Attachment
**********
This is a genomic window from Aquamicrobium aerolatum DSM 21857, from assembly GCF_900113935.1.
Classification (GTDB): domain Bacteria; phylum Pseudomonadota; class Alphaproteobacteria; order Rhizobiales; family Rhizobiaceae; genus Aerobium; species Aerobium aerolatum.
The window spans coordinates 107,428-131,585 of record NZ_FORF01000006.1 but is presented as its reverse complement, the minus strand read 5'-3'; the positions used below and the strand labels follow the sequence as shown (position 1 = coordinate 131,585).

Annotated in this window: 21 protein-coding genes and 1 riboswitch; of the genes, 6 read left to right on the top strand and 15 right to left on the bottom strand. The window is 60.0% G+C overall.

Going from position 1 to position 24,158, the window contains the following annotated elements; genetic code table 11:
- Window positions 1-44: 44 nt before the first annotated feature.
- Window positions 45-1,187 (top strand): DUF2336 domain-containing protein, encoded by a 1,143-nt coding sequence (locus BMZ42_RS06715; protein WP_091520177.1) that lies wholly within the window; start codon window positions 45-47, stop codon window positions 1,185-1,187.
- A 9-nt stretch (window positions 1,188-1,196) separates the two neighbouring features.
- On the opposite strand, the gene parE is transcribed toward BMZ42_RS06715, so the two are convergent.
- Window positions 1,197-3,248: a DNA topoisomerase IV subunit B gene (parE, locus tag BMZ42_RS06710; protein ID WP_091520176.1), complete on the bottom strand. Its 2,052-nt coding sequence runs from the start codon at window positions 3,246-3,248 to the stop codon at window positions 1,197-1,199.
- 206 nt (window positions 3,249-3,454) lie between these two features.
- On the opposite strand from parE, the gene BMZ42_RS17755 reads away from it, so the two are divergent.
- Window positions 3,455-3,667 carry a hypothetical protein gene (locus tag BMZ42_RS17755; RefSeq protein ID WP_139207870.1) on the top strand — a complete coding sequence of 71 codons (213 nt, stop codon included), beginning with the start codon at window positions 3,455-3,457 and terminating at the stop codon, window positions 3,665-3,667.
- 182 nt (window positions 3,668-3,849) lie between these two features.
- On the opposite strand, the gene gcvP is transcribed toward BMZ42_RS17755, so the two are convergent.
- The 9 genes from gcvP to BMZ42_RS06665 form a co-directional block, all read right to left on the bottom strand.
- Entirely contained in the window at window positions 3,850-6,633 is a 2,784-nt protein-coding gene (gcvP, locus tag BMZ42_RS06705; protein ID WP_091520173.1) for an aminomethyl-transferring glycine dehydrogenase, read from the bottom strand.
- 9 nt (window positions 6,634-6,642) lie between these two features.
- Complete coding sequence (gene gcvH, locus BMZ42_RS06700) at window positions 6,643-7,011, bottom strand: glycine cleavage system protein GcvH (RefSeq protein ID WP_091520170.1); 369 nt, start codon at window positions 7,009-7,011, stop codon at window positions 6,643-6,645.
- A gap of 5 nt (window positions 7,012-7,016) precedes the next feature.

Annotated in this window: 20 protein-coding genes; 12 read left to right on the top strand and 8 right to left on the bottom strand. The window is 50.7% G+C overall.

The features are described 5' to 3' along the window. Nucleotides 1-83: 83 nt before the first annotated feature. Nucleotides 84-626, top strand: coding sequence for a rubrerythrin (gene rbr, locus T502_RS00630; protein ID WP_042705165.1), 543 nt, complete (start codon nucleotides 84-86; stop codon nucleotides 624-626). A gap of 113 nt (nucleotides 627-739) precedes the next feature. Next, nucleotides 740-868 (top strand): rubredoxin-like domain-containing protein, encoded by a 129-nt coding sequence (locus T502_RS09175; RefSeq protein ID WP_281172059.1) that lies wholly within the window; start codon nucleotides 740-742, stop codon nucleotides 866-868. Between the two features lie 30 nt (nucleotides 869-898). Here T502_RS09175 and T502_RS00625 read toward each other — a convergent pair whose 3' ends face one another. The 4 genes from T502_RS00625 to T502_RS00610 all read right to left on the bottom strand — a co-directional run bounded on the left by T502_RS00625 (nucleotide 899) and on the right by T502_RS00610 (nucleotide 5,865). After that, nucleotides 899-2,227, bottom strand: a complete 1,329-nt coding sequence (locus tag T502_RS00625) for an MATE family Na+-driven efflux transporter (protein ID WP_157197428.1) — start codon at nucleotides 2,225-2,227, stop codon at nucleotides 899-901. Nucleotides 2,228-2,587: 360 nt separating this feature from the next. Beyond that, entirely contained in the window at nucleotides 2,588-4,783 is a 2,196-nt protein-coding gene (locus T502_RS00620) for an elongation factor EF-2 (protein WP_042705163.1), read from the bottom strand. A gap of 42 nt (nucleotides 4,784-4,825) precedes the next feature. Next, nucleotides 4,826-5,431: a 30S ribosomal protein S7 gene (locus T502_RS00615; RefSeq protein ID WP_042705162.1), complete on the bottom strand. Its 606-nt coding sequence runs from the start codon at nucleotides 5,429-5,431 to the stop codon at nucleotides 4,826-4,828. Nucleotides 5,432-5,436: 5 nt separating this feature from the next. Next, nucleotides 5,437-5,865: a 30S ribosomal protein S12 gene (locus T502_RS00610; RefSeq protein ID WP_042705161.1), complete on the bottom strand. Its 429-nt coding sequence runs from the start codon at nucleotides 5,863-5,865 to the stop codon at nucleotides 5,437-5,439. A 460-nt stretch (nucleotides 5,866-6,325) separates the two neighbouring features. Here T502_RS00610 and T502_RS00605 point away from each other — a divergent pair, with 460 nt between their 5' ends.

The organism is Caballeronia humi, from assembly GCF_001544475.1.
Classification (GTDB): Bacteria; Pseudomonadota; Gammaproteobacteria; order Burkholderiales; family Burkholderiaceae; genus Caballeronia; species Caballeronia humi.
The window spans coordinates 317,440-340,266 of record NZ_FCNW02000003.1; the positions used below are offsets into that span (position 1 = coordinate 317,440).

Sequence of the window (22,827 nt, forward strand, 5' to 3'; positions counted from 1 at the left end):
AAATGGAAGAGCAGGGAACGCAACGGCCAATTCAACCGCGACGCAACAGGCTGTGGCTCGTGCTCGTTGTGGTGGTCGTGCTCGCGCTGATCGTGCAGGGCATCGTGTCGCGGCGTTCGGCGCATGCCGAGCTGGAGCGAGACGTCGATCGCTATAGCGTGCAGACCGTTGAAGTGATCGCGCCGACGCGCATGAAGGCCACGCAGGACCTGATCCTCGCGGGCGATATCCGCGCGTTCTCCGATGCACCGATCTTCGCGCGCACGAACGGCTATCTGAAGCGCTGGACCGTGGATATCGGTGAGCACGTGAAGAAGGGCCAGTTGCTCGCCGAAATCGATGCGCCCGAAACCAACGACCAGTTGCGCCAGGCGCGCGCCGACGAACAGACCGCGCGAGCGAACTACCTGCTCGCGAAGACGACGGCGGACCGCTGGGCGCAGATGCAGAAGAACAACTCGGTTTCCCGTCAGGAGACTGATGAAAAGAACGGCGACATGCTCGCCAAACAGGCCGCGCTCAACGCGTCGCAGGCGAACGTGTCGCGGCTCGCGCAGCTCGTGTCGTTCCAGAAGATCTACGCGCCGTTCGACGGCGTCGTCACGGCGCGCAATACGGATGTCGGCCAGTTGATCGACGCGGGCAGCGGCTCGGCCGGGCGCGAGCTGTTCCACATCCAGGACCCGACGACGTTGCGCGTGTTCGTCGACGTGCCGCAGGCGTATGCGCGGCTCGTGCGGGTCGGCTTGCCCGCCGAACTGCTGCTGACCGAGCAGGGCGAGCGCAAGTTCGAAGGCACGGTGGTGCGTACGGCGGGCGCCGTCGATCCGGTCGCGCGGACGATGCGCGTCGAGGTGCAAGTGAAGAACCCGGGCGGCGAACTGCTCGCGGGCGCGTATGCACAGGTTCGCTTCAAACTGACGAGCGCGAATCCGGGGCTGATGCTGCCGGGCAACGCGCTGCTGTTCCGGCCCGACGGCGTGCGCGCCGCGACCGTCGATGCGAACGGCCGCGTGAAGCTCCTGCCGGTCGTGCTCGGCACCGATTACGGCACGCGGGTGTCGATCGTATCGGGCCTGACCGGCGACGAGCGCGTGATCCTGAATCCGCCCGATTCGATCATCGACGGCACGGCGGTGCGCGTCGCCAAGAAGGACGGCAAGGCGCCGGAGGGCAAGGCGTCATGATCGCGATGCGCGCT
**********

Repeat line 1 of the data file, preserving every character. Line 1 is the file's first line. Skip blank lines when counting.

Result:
This is a genomic window from Aquamicrobium aerolatum DSM 21857, from assembly GCF_900113935.1.